In case of natural gas, the availability of the fuel source is important. 
Local government regulations may dictate which fuel types are available to your area.


4. WHO WILL BE INSTALLING YOUR GENSET?

Only a competent, experienced and certified authority should do the installation.You may choose the right agency through your trusted referrals.



We have trained technicians to do this job. You may contact our representatives for more information, they will be happy to help you.

5. HAVE YOU PLANNED FOR THE FOUNDATION?



Before the generator arrives at your premises, a cement concrete foundation of adequate size should be made ready. An inadequate foundation may lead to excessive vibration resulting in poor performance of your generator.

Only a competent and experienced authority should make the foundation for your generator.You can consult our representatives for any support and guidance, they will be happy to help you.




6. WHAT TYPE OF ENCLOSURE TO CHOOSE?


Most generator manufacturer’s make generators with a standard sound attenuated enclosure (which reduces the sound level). The sound level will be around 74 db (to meet standard CPCB compliance).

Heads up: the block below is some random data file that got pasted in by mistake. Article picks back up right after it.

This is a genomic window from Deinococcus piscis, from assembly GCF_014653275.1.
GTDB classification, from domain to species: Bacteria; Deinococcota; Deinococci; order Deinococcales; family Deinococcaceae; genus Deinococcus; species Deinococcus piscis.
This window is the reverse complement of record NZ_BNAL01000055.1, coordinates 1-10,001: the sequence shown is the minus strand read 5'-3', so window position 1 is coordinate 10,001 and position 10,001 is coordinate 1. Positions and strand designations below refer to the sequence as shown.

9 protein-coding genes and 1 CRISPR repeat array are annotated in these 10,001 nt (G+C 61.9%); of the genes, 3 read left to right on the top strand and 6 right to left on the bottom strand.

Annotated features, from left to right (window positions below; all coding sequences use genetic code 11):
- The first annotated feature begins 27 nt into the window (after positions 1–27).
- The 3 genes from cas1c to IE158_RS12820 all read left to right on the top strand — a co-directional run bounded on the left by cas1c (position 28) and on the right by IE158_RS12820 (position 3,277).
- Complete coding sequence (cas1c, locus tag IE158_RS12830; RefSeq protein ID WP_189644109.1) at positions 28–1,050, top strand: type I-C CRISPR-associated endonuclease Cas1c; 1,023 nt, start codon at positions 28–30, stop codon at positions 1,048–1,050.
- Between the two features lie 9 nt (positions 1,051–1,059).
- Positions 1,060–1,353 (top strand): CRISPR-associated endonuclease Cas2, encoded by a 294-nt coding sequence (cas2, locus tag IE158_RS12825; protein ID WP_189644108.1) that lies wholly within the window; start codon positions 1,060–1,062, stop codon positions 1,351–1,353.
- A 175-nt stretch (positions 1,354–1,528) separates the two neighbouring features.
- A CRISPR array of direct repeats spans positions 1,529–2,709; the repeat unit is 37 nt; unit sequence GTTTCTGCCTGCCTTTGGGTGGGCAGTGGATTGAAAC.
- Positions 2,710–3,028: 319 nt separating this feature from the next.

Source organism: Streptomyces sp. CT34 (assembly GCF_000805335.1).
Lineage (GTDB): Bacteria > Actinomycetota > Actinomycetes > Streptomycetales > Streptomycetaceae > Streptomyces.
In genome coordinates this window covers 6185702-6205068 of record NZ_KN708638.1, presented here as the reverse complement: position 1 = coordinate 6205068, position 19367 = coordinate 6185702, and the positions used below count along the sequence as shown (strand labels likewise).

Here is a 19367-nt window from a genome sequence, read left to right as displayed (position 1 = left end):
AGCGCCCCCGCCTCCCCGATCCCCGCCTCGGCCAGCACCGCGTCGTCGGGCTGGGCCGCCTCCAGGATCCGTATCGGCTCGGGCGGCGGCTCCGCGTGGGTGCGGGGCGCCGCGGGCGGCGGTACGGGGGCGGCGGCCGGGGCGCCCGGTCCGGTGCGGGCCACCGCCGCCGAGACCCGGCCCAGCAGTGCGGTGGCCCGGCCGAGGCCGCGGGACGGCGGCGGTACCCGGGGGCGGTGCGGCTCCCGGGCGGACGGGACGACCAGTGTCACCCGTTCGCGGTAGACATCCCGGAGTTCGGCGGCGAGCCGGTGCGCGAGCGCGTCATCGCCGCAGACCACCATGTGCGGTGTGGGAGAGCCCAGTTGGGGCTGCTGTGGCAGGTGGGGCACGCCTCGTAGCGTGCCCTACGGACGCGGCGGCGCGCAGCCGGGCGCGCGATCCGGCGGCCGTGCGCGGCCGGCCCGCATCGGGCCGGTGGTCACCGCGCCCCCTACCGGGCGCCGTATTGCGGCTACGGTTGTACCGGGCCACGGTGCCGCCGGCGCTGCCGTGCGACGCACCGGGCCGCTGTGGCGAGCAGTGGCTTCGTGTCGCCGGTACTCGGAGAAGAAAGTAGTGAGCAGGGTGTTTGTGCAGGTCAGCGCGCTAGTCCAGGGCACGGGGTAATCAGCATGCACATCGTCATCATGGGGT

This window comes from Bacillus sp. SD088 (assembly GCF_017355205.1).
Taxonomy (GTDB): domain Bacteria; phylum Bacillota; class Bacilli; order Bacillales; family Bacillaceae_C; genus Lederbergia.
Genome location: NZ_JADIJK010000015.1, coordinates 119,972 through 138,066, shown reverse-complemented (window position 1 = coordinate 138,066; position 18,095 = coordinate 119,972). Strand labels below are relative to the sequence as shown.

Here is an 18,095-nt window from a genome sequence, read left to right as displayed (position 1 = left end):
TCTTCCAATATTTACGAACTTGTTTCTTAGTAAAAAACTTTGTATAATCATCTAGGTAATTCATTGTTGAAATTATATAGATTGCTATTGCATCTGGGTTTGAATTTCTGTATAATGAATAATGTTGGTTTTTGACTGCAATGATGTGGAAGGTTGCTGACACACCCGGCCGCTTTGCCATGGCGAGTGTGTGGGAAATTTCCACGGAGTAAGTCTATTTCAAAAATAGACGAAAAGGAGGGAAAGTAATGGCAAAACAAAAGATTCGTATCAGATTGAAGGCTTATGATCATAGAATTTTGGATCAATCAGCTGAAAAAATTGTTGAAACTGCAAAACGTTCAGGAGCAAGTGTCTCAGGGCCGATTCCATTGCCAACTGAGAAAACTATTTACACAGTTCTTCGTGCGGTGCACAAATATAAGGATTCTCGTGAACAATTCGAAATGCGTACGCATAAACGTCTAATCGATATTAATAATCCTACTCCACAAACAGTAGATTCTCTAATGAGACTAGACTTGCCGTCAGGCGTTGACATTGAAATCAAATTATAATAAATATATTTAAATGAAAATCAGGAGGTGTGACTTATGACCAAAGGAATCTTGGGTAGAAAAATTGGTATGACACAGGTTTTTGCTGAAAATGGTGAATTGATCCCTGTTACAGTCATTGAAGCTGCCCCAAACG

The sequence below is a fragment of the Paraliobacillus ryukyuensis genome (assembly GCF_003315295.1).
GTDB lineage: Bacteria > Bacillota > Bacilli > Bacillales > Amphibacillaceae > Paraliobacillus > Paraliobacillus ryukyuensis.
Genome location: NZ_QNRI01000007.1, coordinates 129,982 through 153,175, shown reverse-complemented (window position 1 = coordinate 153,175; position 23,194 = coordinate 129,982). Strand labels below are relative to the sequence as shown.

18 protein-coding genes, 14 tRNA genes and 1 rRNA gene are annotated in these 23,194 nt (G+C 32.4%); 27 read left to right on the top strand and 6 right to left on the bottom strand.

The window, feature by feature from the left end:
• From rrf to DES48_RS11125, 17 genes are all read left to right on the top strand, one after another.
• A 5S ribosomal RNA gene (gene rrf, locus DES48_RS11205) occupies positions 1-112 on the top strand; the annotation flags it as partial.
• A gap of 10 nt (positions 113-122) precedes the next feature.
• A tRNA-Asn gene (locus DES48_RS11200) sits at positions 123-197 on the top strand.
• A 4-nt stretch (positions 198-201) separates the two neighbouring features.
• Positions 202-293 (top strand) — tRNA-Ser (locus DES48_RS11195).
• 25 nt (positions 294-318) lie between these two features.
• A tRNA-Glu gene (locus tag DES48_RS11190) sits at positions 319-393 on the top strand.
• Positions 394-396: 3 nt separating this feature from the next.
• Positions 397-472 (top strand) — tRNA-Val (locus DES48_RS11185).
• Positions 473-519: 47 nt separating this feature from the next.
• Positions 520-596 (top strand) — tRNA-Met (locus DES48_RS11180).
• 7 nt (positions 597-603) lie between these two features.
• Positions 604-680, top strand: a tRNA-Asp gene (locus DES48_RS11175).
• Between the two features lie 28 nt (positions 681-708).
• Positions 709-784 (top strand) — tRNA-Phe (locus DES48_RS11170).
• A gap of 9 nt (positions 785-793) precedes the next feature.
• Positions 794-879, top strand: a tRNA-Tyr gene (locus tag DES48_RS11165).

Some area may have a regulation of minimum allowed decibel level. For example, places near hospitals, VIP zones, silent zone, airports etc. The target sound level will determine what type of generator enclosure you need to consider.
We also offer Super Silent (54 db) variants of generators to suite your needs.




7. WHO WILL DO THE MAINTENANCE?



A Diesel Generator or a Gas Generator needs maintenance. Unlike a car, generators are often neglected. To ensure that the generator runs during a power failure when you need it the most, proper maintenance routine should be followed.